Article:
Just found a whole bunch of UK studies of hot water – Yay! Here’s one on the cost-benefit of installing thermostatic mixing valves:

“It is very likely that installing TMVs as standard in social housing in new buildings and major refurbishments accompanied by educational information represents value for money.”

 Here’s a powerpoint from the American Burn Association discussing scald prevention:


It looks like Legionnaire’s disease has very low prevalence in the US. I don’t know how much other bacteria is in water tanks, nor the prevalence of disease and death caused by these bacteria, so I’m really not certain how this would affect tank temperature recommendations. My recent conversation with a tech rep at one water heater manufacturer suggests that they are primarily concerned with litigation stemming from scalds, and consequently recommend the very low tank temperature of 120F. It seems unfortunate that manufacturers allow their fear of potential litigation to trump the greater interest of society. Most residential tanks can be set as high as 160F.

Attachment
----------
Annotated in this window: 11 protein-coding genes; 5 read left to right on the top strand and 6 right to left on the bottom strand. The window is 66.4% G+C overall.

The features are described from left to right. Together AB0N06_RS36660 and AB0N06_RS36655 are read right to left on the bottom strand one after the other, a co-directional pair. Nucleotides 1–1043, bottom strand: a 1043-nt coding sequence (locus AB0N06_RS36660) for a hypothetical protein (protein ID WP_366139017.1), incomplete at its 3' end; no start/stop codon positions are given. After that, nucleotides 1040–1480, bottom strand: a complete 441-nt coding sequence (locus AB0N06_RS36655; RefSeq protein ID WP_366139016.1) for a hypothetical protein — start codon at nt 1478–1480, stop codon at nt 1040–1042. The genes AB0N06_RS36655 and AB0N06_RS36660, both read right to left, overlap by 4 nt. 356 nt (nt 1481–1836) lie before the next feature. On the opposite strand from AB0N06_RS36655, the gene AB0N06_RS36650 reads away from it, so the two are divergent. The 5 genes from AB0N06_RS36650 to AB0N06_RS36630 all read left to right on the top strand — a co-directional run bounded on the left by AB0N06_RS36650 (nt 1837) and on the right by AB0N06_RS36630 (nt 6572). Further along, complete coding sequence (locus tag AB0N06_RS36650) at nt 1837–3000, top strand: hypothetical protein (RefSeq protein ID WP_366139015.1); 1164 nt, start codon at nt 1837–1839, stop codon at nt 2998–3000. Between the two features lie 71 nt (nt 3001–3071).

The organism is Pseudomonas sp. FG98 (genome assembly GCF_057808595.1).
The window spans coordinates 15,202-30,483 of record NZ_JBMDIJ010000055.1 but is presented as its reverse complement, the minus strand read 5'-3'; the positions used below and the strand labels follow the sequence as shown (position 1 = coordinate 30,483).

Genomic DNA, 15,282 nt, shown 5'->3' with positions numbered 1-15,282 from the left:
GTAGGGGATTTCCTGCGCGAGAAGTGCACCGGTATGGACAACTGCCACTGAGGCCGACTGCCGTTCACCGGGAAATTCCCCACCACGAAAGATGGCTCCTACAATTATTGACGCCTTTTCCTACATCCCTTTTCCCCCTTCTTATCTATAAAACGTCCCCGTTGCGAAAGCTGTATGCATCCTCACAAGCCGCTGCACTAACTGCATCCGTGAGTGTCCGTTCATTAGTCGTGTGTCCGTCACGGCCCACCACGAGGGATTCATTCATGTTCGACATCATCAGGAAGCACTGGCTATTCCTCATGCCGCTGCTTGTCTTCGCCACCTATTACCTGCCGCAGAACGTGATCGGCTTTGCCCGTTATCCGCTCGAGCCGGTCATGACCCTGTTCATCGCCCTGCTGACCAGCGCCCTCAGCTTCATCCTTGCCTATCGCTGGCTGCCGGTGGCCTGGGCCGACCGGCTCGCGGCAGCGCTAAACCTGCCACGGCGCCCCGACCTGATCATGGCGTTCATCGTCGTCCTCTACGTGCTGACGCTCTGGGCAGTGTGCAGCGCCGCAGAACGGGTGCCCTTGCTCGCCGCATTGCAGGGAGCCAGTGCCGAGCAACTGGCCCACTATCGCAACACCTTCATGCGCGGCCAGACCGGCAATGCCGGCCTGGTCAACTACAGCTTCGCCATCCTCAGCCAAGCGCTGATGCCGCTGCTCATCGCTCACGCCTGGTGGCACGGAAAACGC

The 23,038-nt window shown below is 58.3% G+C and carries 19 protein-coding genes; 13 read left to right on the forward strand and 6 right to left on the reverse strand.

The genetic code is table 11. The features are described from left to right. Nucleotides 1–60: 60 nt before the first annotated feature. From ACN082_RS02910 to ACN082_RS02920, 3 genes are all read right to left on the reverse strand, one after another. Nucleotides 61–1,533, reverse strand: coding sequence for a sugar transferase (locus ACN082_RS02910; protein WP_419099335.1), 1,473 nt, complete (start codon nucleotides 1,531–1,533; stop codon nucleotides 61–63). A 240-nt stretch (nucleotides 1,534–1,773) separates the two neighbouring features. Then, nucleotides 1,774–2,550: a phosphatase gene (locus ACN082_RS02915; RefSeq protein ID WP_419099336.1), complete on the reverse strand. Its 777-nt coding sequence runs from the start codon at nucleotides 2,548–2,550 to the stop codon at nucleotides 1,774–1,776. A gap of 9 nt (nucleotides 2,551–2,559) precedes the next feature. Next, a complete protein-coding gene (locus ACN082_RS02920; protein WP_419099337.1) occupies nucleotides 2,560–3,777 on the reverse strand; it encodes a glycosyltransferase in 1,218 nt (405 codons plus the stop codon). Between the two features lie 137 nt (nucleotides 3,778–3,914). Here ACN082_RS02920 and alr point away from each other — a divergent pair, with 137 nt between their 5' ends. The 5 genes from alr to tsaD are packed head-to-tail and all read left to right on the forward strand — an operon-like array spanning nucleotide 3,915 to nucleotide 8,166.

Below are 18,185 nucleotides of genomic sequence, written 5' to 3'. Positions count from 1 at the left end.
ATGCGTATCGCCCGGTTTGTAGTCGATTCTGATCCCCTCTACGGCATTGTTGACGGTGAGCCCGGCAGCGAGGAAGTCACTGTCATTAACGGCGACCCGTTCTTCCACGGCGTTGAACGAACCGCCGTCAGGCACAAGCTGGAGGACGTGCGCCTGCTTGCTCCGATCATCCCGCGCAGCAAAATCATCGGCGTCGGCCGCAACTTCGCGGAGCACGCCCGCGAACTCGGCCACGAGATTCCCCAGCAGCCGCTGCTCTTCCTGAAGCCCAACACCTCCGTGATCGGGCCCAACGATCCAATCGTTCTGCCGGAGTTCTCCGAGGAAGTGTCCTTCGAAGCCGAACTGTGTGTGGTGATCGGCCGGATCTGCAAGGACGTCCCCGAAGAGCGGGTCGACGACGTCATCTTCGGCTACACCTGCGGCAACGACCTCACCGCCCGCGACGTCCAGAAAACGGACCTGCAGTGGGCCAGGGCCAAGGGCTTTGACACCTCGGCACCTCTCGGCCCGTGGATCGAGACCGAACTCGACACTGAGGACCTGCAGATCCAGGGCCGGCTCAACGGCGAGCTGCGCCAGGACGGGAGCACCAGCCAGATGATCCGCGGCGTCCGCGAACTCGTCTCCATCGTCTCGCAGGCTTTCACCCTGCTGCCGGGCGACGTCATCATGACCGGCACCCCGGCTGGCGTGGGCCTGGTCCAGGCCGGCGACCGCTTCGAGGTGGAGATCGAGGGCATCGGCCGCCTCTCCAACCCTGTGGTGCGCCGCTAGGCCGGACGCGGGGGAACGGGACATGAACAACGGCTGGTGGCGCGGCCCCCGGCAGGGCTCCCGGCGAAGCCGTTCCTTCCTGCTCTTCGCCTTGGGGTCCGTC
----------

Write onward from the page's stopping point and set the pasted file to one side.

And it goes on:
It seems likely that the tank should be set fairly hot (>140F?), and outgoing water immediately mixed down to low-scalding potential temperatures (12*?). The murky issue is tank temperature – is the likelihood of bacterial problems sufficient to justify turning the tank temperature up? If so, too what?


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